Pubdate: Sun, 3 Feb 2008
Source: Sunday Telegraph (UK)
Copyright: Telegraph Group Limited 2008
Author: Richard Gray
Bookmark: (Cannabis - United Kingdom)


Relaxation of the law on cannabis has fuelled organised crime in the 
UK, police chiefs will tell an inquiry panel this week.

The Association of Chief Police Officers will urge the Government to 
reverse its decision, taken three years ago, to downgrade the drug 
from class B to class C status.

Senior officers will present evidence to a hearing of the Advisory 
Council on the Misuse of Drugs, the independent body asked by Gordon 
Brown to review the reclassification.

Critics claim that downgrading the drug sent out a "soft" message 
about its use.

Simon Byrne, who speaks for ACPO on cannabis and is assistant chief 
constable of Merseyside Police, will say that cultivation of cannabis 
plants in the UK has soared since the reclassification at the end of 2003.

More than 2,000 cannabis farms in England and Wales have been raided 
by police in the past year. Mr Byrne will claim that cannabis has 
become a "cash machine" for organised crime.

Experts from the Forensic Science Service will warn that cannabis now 
accounts for about three-quarters of all drug-driving cases.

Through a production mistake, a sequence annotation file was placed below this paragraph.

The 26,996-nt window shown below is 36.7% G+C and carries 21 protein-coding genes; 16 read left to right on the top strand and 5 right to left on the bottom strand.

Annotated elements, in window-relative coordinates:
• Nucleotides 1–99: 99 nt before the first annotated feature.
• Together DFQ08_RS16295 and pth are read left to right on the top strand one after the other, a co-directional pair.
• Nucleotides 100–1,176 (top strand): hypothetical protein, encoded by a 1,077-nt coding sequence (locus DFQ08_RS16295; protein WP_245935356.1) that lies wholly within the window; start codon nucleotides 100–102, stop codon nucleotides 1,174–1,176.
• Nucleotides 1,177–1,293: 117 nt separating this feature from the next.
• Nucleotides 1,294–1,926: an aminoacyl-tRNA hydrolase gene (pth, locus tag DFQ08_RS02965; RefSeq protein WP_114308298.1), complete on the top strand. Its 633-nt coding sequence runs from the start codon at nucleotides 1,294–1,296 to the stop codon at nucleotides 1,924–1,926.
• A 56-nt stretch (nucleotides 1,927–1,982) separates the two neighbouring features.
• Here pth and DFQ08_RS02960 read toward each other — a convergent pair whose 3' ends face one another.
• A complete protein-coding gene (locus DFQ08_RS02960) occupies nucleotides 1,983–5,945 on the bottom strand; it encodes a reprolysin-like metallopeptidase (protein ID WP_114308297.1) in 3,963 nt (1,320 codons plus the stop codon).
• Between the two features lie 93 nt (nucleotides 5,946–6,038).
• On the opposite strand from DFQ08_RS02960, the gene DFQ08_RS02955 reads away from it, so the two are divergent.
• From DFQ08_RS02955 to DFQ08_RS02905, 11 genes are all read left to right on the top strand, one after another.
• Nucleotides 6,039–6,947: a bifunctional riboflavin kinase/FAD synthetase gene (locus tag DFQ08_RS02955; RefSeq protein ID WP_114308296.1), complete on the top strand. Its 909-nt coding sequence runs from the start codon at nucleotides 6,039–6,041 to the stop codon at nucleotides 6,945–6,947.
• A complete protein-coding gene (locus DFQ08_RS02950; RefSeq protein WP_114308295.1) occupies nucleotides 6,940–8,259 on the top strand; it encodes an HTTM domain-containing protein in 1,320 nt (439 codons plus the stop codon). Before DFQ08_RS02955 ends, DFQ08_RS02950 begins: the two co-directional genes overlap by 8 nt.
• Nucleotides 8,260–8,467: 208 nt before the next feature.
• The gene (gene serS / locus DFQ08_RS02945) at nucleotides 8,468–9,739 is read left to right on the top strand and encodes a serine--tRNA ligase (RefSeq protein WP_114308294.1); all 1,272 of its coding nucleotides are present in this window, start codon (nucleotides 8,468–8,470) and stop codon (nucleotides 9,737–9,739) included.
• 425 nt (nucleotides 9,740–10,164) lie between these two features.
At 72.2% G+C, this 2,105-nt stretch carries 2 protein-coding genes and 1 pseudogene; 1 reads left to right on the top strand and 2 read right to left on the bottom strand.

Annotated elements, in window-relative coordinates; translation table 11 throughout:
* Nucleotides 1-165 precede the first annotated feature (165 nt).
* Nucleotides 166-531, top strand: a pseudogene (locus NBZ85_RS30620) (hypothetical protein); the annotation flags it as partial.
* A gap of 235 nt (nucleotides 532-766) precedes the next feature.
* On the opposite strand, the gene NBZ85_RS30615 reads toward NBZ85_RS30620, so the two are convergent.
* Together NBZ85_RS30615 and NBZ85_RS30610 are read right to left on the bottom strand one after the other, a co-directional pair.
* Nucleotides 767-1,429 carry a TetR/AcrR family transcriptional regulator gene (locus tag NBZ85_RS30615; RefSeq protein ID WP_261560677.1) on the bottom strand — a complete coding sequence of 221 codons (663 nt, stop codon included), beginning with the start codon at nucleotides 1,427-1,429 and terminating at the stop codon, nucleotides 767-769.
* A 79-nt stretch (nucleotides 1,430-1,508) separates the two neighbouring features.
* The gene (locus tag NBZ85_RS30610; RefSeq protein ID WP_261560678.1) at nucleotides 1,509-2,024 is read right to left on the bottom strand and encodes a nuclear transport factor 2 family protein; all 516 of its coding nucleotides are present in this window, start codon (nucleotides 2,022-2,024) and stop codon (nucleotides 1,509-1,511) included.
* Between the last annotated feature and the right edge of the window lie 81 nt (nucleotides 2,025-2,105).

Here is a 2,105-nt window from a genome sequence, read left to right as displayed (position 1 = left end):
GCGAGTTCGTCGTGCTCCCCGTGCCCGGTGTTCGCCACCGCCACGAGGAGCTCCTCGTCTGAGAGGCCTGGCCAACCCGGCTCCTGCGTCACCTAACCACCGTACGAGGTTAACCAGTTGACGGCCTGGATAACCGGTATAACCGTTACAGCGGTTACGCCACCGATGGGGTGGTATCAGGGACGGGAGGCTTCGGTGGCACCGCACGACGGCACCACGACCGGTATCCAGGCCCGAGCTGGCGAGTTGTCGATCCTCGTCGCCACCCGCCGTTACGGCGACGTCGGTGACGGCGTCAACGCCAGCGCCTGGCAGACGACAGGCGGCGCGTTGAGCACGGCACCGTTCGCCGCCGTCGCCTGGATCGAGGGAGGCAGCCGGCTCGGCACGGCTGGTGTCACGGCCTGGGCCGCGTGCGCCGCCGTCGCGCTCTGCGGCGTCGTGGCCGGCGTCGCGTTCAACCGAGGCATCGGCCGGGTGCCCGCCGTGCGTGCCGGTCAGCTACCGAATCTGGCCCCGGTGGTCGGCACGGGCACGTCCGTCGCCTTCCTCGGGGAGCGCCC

Since 2004, more than 2,070 drivers have been confirmed as having 
taken cannabis before driving. Scientists will tell the advisory 
council that even small amounts of cannabis can impair driving ability.

A spokeswoman for the road safety charity Brake said the Government 
needed to introduce roadside drug breath tests urgently.

"Drug-driving is clearly on the rise and our research has shown that 
one-in-11 drivers under the age of 25 have admitted driving after 
taking illegal drugs," she said.

Psychiatrists will also present the latest evidence on the effects 
that cannabis can have on mental health.

Marjorie Wallace, chief executive of the mental health charity Sane, 
said: "While many people can smoke a joint with no long-term effects, 
for some young people regular use can double their risk of developing 
schizophrenia, in which a person may hear voices, and experience 
strange thoughts and paranoid delusions." 
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